Storied Cities: Literary Imaginings of Florence, Venice, and Rome
Greenwood Press, 1994 - 310 oldal
The analysis points to Florence frequently being depicted in terms of binary oppositions, including Hebraism versus Hellenism, past versus present, stasis versus movement, and light versus darkness. Venetian narratives are commonly infused with motifs relating to dream and unreality, obsession, voyeurism, isolation, melancholia, and death. History is a controlling metaphor for Roman fiction and poetry, combined with the motif of change and, especially, fall from innocence to experience. Ross shows how writers have self-consciously built on the literary conventions set earlier and anticipates that these cities will remain natural loci for continued post-modernist experiment. In a wider theoretical framework, he examines this writing identified with place for the light it sheds on the issue of the importance of setting in literature.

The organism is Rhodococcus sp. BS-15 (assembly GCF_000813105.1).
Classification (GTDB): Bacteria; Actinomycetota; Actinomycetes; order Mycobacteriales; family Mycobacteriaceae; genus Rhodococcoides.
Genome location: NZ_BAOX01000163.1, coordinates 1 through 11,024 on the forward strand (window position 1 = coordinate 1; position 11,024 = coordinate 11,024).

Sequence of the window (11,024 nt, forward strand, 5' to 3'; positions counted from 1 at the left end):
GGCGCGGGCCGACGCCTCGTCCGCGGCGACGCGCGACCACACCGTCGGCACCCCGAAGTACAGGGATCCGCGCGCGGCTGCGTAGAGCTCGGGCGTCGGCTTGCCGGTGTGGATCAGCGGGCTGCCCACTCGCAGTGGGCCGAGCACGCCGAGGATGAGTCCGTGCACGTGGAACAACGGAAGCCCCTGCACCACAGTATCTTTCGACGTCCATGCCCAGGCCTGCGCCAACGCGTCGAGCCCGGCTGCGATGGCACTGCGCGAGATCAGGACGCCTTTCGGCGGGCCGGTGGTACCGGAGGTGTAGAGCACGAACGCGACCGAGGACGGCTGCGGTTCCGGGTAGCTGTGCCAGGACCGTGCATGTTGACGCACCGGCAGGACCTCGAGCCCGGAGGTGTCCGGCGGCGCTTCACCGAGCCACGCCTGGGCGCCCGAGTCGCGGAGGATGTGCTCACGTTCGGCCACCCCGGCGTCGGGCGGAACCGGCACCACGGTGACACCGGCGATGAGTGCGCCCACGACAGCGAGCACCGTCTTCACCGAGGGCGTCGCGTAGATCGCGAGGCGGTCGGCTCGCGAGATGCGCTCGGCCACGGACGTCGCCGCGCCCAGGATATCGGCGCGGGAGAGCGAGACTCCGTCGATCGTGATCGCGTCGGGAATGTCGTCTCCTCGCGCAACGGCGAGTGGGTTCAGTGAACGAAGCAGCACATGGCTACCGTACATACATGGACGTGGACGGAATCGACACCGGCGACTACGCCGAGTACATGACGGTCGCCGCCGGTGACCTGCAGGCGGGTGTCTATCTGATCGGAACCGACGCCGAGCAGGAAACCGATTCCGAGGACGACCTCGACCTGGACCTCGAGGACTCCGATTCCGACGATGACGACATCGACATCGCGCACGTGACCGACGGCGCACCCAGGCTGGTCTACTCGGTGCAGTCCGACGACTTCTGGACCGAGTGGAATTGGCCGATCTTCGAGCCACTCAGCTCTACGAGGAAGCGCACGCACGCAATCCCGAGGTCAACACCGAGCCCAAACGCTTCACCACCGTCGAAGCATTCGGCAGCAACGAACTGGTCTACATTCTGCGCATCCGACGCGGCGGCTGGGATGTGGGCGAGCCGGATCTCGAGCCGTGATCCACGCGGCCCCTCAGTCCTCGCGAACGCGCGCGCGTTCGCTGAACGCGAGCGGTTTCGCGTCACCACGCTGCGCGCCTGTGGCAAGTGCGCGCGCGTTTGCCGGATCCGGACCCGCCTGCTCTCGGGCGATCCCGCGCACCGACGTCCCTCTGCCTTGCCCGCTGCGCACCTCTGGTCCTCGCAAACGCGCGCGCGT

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The " perfectly pellucid lenses , " Bardo is relieved to find , free Tito from any taint of Dino's mysticism ( " ' You see no visions , I trust , my young friend ? ' " [ 119 ] ) . Yet Tito , though a scholar , is no mere slave of ...
The young American copyist , Hilda , would willingly sweep aside the staining chromatic filter . When her friend Kenyon exclaims " ' [ G ] ive me to live and die in — the pure , white light of Heaven ! ' " , she heartily concurs : " I ...
What makes both Christina and Rome hazardous to Roderick is that the two " sides " of the young man's nature , the creative and the self - destructive , are not in truth opposed but tragically interlinked . It is the boundlessness of ...
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